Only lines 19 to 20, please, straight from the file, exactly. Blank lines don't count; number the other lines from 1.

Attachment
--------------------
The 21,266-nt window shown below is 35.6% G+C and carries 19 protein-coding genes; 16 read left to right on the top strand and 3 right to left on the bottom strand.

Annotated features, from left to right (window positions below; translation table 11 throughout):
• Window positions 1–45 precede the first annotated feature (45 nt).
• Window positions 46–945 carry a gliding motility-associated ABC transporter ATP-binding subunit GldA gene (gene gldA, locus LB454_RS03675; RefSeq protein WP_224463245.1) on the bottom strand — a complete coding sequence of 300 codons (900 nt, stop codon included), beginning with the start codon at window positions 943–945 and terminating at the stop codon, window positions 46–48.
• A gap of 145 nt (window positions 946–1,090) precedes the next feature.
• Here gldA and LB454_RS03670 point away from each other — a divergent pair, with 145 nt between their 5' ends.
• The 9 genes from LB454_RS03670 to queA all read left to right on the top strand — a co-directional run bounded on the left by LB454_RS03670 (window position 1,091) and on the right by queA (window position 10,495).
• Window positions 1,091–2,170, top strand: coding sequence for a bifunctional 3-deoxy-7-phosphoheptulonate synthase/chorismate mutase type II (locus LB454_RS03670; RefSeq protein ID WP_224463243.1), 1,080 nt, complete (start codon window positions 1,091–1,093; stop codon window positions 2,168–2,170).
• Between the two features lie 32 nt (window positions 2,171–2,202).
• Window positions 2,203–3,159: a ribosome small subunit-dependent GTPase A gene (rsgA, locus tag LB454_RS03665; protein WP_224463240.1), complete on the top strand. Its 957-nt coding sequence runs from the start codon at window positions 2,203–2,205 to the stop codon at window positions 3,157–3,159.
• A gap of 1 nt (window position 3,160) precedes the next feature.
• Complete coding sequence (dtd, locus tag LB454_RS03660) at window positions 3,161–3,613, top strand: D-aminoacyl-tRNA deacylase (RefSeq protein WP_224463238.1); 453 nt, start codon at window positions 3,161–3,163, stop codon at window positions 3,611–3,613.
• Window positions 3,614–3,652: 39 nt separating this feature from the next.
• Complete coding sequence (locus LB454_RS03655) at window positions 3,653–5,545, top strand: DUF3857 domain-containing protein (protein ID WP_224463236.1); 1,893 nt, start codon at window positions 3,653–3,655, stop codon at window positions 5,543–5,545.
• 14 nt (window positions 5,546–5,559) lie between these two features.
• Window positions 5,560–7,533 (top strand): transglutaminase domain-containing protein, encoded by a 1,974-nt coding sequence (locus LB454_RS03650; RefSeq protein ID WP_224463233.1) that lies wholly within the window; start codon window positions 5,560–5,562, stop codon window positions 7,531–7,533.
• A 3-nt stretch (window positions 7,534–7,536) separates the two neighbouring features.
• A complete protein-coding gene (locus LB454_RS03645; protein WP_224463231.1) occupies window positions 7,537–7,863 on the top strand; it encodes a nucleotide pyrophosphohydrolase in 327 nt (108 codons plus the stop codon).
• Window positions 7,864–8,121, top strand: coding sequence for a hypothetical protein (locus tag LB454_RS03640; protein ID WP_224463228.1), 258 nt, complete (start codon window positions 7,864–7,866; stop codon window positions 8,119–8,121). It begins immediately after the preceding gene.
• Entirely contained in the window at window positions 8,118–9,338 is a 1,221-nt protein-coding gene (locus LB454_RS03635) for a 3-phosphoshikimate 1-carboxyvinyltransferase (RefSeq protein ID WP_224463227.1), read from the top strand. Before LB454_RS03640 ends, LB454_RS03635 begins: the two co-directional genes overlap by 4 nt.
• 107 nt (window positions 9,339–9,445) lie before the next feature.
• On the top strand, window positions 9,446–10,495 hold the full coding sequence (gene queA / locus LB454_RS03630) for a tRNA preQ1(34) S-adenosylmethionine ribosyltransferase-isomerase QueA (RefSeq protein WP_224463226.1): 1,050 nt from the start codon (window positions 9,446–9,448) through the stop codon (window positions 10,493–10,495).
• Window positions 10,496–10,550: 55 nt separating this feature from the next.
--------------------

• Window positions 7,864–8,121, top strand: coding sequence for a hypothetical protein (locus tag LB454_RS03640; protein ID WP_224463228.1), 258 nt, complete (start codon window positions 7,864–7,866; stop codon window positions 8,119–8,121). It begins immediately after the preceding gene.
• Entirely contained in the window at window positions 8,118–9,338 is a 1,221-nt protein-coding gene (locus LB454_RS03635) for a 3-phosphoshikimate 1-carboxyvinyltransferase (RefSeq protein ID WP_224463227.1), read from the top strand. Before LB454_RS03640 ends, LB454_RS03635 begins: the two co-directional genes overlap by 4 nt.